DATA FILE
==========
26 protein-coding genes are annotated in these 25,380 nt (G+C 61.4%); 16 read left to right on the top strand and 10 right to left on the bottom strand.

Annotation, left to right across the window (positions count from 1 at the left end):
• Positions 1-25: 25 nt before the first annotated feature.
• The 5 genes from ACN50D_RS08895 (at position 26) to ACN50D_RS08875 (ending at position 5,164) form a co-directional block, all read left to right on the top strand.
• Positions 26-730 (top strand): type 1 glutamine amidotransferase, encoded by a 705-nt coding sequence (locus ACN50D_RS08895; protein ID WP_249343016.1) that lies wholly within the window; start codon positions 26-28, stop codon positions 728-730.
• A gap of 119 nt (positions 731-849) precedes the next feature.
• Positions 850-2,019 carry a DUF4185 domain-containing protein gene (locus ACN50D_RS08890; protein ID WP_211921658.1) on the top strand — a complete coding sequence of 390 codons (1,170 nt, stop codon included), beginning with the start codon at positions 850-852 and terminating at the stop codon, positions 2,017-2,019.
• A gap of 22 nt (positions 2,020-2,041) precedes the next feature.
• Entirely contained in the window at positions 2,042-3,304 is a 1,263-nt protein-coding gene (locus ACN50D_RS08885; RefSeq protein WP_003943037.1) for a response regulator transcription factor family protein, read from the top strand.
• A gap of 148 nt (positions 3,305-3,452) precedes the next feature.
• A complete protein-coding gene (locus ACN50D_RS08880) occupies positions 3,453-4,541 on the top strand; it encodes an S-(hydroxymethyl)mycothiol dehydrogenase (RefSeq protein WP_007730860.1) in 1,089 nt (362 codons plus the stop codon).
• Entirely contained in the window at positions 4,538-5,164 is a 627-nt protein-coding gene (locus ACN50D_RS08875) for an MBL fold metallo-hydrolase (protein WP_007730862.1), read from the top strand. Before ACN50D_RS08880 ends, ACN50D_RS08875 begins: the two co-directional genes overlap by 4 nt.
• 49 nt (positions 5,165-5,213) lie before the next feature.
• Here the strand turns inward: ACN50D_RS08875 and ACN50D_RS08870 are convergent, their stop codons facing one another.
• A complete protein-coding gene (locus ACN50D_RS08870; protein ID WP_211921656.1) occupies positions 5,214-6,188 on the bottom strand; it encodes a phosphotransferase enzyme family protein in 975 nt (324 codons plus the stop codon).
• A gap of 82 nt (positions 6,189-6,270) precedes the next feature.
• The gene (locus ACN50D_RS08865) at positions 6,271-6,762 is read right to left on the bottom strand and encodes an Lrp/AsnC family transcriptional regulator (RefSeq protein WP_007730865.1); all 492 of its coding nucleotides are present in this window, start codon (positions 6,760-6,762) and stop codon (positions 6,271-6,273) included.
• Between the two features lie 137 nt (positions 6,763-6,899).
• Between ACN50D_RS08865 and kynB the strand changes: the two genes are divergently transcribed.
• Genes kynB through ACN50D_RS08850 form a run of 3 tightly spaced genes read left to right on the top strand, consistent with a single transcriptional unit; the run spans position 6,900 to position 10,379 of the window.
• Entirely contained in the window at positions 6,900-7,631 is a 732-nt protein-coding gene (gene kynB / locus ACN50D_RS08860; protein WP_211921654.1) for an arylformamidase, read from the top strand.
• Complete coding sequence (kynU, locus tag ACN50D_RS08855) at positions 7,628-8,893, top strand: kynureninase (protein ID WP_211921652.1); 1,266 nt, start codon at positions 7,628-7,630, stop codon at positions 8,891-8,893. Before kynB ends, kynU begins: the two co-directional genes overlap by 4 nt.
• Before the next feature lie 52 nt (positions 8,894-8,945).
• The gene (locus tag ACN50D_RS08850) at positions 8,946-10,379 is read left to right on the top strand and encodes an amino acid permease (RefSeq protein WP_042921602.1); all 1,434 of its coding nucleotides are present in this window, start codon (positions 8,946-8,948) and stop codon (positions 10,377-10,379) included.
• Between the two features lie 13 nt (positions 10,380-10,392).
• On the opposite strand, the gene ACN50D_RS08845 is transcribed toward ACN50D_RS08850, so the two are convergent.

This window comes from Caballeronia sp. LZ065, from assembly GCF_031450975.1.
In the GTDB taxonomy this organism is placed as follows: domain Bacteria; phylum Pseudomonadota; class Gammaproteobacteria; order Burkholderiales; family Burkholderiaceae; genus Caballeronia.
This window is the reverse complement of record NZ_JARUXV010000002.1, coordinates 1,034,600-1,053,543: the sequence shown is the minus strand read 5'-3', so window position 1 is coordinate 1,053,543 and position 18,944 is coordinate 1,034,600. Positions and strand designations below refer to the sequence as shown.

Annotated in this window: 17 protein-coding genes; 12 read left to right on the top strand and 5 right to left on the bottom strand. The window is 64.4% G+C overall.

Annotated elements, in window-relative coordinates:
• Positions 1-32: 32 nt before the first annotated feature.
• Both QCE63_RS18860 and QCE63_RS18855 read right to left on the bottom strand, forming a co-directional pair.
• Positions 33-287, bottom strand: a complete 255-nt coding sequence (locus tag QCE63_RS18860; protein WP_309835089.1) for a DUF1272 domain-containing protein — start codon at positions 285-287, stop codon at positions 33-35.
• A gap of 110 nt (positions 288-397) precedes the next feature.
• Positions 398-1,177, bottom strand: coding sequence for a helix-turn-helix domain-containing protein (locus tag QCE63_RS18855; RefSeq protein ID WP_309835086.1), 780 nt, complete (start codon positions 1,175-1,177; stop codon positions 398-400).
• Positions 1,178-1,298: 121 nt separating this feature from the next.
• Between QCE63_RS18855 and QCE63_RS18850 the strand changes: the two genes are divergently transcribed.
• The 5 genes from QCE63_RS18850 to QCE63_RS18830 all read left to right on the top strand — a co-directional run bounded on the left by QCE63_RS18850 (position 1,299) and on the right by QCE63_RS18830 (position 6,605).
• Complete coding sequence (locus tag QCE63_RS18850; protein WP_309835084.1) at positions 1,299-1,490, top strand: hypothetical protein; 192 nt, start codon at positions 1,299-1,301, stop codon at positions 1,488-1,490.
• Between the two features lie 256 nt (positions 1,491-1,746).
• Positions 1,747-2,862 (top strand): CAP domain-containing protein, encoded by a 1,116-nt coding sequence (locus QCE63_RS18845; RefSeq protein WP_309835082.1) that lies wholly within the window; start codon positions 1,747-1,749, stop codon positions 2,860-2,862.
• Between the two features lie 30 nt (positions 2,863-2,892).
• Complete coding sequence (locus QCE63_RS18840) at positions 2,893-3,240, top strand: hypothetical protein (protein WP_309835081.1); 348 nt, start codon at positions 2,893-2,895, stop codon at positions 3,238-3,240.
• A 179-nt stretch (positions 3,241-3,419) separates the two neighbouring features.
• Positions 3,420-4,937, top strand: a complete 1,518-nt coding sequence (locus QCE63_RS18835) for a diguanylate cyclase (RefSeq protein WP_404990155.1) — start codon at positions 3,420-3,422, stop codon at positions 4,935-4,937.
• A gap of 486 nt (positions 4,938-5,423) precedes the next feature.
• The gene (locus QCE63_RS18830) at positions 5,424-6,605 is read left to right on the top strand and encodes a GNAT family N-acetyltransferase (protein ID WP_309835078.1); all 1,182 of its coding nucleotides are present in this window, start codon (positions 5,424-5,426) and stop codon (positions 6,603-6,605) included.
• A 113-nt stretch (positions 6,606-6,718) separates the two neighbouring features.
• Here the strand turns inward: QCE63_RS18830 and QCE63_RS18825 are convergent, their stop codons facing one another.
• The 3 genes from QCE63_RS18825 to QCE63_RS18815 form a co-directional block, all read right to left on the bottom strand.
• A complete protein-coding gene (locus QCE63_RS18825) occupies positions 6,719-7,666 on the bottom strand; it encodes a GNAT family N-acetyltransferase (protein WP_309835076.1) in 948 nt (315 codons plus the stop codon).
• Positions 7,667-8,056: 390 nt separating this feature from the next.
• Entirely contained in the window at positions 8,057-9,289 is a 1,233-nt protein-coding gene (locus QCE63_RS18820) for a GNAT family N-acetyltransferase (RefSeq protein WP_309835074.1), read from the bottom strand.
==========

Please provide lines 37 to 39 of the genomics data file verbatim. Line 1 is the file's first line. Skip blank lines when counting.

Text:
• Positions 1,178-1,298: 121 nt separating this feature from the next.
• Between QCE63_RS18855 and QCE63_RS18850 the strand changes: the two genes are divergently transcribed.
• The 5 genes from QCE63_RS18850 to QCE63_RS18830 all read left to right on the top strand — a co-directional run bounded on the left by QCE63_RS18850 (position 1,299) and on the right by QCE63_RS18830 (position 6,605).